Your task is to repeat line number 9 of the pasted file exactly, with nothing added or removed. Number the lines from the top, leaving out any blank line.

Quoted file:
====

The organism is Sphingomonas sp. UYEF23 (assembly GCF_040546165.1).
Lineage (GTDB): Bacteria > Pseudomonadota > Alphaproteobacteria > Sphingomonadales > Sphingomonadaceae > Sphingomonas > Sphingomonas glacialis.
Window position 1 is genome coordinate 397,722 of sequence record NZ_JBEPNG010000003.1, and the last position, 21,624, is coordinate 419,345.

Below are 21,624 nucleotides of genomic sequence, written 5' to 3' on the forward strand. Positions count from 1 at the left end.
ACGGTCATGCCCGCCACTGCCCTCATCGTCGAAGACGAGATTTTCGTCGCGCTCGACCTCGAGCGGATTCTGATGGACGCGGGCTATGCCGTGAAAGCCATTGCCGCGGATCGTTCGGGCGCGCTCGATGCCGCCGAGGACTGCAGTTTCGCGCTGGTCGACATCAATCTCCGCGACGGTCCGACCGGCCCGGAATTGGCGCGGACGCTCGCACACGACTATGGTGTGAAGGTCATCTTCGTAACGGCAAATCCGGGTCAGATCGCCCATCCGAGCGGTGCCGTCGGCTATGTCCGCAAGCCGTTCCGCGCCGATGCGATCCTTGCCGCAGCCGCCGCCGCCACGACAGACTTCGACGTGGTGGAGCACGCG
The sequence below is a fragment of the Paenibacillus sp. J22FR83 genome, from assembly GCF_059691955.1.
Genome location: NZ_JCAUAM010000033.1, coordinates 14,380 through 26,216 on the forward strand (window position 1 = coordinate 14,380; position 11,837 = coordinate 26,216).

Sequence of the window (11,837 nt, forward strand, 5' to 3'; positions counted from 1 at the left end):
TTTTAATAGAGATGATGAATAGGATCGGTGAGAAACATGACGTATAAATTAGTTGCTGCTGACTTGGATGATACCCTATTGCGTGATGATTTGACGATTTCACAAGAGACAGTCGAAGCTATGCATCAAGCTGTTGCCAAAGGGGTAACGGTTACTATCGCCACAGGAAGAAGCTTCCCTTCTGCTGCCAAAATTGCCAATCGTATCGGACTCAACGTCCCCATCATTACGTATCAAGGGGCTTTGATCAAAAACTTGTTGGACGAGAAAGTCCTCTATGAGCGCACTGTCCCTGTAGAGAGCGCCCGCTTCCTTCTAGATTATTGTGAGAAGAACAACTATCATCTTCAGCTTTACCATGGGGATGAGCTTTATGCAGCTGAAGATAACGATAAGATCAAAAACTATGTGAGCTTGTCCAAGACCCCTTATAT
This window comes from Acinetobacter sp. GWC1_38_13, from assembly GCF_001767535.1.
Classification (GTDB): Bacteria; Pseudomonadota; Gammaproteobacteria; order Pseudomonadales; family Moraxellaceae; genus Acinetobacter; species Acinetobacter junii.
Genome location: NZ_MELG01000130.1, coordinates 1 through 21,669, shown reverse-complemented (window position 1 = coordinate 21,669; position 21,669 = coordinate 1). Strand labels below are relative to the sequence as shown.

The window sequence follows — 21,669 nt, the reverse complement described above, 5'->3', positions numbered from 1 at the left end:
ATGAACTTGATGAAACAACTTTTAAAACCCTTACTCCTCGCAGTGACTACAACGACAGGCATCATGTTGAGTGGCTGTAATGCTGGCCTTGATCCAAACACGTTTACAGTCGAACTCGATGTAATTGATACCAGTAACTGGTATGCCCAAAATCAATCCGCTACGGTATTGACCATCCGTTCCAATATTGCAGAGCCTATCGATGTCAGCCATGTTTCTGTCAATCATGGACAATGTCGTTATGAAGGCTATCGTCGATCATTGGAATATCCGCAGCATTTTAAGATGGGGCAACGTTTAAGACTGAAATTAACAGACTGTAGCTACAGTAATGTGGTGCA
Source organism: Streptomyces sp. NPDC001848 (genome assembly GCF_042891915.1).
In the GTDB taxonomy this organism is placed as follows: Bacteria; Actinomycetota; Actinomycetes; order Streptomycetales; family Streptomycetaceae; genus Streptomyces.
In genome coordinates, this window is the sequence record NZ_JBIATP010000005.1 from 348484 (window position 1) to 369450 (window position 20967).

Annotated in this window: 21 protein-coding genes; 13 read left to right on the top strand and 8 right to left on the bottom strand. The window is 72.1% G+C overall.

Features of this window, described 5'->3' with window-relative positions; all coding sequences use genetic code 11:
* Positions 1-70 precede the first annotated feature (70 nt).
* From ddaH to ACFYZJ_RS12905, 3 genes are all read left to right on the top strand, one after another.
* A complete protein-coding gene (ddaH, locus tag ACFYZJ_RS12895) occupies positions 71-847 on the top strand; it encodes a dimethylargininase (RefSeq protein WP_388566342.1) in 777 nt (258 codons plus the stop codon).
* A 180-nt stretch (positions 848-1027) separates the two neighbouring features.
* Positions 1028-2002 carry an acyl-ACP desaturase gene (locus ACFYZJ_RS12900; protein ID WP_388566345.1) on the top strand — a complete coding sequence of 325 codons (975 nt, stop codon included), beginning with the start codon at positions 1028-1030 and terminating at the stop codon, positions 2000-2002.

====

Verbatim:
TTTTAATAGAGATGATGAATAGGATCGGTGAGAAACATGACGTATAAATTAGTTGCTGCTGACTTGGATGATACCCTATTGCGTGATGATTTGACGATTTCACAAGAGACAGTCGAAGCTATGCATCAAGCTGTTGCCAAAGGGGTAACGGTTACTATCGCCACAGGAAGAAGCTTCCCTTCTGCTGCCAAAATTGCCAATCGTATCGGACTCAACGTCCCCATCATTACGTATCAAGGGGCTTTGATCAAAAACTTGTTGGACGAGAAAGTCCTCTATGAGCGCACTGTCCCTGTAGAGAGCGCCCGCTTCCTTCTAGATTATTGTGAGAAGAACAACTATCATCTTCAGCTTTACCATGGGGATGAGCTTTATGCAGCTGAAGATAACGATAAGATCAAAAACTATGTGAGCTTGTCCAAGACCCCTTATAT